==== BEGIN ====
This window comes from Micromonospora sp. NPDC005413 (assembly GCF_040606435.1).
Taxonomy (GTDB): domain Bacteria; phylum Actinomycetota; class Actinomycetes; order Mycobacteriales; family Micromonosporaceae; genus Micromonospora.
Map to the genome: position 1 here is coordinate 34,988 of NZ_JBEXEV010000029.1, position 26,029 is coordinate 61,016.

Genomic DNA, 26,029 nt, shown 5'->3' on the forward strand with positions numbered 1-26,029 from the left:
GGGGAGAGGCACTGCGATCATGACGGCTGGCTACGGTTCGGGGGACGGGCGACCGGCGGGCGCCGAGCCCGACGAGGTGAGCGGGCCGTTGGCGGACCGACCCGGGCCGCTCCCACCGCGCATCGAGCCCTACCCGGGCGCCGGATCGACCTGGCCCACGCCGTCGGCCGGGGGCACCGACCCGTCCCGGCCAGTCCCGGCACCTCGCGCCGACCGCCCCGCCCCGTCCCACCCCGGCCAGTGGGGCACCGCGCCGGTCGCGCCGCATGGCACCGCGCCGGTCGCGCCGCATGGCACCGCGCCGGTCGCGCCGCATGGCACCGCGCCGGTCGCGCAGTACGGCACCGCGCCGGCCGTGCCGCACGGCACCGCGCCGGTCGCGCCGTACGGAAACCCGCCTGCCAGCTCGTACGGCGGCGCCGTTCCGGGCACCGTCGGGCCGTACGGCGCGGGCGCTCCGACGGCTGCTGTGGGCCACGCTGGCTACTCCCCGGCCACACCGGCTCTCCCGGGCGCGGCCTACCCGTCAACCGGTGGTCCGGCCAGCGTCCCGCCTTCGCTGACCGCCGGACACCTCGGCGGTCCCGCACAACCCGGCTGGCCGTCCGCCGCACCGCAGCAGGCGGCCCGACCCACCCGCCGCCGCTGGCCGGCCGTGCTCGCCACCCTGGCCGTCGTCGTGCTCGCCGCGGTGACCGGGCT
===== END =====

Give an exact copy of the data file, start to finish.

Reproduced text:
This window comes from Micromonospora sp. NPDC005413 (assembly GCF_040606435.1).
Taxonomy (GTDB): domain Bacteria; phylum Actinomycetota; class Actinomycetes; order Mycobacteriales; family Micromonosporaceae; genus Micromonospora.
Map to the genome: position 1 here is coordinate 34,988 of NZ_JBEXEV010000029.1, position 26,029 is coordinate 61,016.

Genomic DNA, 26,029 nt, shown 5'->3' on the forward strand with positions numbered 1-26,029 from the left:
GGGGAGAGGCACTGCGATCATGACGGCTGGCTACGGTTCGGGGGACGGGCGACCGGCGGGCGCCGAGCCCGACGAGGTGAGCGGGCCGTTGGCGGACCGACCCGGGCCGCTCCCACCGCGCATCGAGCCCTACCCGGGCGCCGGATCGACCTGGCCCACGCCGTCGGCCGGGGGCACCGACCCGTCCCGGCCAGTCCCGGCACCTCGCGCCGACCGCCCCGCCCCGTCCCACCCCGGCCAGTGGGGCACCGCGCCGGTCGCGCCGCATGGCACCGCGCCGGTCGCGCCGCATGGCACCGCGCCGGTCGCGCCGCATGGCACCGCGCCGGTCGCGCAGTACGGCACCGCGCCGGCCGTGCCGCACGGCACCGCGCCGGTCGCGCCGTACGGAAACCCGCCTGCCAGCTCGTACGGCGGCGCCGTTCCGGGCACCGTCGGGCCGTACGGCGCGGGCGCTCCGACGGCTGCTGTGGGCCACGCTGGCTACTCCCCGGCCACACCGGCTCTCCCGGGCGCGGCCTACCCGTCAACCGGTGGTCCGGCCAGCGTCCCGCCTTCGCTGACCGCCGGACACCTCGGCGGTCCCGCACAACCCGGCTGGCCGTCCGCCGCACCGCAGCAGGCGGCCCGACCCACCCGCCGCCGCTGGCCGGCCGTGCTCGCCACCCTGGCCGTCGTCGTGCTCGCCGCGGTGACCGGGCT